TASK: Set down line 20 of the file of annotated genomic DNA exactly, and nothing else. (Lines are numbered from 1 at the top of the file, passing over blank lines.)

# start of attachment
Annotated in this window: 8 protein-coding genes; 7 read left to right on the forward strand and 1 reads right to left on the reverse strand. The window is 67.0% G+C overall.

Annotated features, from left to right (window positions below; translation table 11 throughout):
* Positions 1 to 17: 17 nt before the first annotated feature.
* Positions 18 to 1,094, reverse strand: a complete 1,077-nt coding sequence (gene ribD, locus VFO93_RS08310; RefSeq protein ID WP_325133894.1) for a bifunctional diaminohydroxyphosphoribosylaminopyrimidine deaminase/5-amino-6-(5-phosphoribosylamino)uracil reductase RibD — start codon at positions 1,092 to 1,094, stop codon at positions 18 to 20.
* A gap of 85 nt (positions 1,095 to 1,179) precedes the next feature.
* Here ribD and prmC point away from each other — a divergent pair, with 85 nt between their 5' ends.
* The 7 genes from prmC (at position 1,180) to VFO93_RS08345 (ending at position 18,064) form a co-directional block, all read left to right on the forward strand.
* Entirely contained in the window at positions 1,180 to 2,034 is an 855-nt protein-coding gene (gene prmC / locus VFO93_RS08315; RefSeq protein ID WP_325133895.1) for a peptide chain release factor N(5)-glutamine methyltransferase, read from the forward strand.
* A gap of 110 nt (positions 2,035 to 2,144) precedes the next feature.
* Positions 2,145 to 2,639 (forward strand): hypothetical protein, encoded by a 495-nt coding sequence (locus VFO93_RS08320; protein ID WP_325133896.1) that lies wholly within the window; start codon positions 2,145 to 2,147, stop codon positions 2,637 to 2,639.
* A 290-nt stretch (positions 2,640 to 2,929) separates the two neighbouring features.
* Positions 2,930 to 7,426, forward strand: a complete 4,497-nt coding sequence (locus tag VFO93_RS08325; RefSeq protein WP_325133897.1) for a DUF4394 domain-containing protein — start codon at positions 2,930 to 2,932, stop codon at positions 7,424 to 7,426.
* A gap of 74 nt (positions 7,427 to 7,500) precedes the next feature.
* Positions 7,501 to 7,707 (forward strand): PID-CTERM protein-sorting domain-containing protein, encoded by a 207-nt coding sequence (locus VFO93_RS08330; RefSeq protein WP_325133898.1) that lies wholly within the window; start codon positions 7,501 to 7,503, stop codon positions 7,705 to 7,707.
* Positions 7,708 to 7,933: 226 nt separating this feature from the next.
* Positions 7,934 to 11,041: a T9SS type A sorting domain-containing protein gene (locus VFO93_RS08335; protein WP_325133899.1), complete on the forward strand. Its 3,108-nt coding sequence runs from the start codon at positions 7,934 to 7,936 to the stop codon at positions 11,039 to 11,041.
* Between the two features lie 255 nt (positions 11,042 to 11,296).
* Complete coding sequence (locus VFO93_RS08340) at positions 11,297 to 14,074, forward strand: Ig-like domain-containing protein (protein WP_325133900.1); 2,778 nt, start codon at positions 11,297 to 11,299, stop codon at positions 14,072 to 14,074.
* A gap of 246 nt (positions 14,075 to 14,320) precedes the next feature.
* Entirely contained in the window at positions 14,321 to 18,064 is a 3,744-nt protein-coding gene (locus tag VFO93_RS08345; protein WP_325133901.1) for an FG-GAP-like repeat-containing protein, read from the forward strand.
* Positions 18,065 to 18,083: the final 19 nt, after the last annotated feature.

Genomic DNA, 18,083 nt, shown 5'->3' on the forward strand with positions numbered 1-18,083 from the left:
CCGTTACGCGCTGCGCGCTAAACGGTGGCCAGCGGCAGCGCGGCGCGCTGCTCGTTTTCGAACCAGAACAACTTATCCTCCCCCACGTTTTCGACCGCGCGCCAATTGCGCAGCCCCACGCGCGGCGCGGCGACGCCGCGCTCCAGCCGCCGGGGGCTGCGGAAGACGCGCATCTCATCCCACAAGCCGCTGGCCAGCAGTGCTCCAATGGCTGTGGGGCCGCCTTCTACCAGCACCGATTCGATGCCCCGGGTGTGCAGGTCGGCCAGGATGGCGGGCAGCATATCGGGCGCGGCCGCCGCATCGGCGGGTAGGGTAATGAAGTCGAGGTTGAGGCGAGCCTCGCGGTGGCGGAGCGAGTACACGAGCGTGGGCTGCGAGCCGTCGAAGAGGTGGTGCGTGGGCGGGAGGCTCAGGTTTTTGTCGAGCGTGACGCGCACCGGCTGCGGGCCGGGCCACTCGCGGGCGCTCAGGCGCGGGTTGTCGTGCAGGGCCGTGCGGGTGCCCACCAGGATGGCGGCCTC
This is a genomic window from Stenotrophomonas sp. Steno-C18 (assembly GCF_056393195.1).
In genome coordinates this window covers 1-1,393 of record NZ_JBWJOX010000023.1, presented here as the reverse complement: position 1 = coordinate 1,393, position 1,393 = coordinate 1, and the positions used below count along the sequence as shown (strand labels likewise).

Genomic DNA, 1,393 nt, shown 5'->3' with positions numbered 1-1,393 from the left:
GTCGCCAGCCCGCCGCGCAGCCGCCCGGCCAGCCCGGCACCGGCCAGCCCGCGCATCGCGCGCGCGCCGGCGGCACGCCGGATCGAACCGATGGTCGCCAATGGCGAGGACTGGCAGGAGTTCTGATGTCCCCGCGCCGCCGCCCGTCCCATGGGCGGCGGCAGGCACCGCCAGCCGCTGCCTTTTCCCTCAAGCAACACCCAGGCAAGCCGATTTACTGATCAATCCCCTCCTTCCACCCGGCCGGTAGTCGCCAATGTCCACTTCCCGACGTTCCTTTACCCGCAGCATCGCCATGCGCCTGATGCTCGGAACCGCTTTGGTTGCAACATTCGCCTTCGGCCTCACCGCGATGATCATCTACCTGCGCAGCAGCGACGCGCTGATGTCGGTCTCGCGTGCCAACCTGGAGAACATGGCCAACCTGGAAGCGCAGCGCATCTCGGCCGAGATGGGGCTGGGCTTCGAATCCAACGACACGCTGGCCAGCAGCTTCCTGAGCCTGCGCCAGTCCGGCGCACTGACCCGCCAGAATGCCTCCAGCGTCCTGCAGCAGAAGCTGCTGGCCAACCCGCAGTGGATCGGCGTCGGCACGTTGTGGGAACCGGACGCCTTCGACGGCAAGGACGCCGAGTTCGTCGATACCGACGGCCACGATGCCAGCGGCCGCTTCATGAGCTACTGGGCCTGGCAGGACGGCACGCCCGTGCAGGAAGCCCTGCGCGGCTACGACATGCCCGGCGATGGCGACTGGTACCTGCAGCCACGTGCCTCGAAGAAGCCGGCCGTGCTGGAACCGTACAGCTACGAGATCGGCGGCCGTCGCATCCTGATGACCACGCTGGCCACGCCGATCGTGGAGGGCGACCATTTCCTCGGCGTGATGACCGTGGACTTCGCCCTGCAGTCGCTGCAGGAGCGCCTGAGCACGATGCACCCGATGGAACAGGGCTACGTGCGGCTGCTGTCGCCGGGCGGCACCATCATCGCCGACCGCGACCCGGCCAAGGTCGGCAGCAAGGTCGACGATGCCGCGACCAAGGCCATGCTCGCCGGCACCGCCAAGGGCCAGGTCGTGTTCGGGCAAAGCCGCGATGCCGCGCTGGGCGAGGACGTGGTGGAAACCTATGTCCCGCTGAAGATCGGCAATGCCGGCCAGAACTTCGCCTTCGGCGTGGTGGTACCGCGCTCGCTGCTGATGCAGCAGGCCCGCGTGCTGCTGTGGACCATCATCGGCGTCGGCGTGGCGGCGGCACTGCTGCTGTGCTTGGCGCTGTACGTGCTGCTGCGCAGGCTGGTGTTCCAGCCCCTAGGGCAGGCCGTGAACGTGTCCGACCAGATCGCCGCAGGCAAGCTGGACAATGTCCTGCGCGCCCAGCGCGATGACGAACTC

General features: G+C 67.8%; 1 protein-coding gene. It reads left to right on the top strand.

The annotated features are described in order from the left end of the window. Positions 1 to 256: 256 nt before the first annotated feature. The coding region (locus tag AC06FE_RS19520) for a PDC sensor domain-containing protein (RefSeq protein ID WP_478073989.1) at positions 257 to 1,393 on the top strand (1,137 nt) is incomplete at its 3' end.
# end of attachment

* Entirely contained in the window at positions 14,321 to 18,064 is a 3,744-nt protein-coding gene (locus tag VFO93_RS08345; protein WP_325133901.1) for an FG-GAP-like repeat-containing protein, read from the forward strand.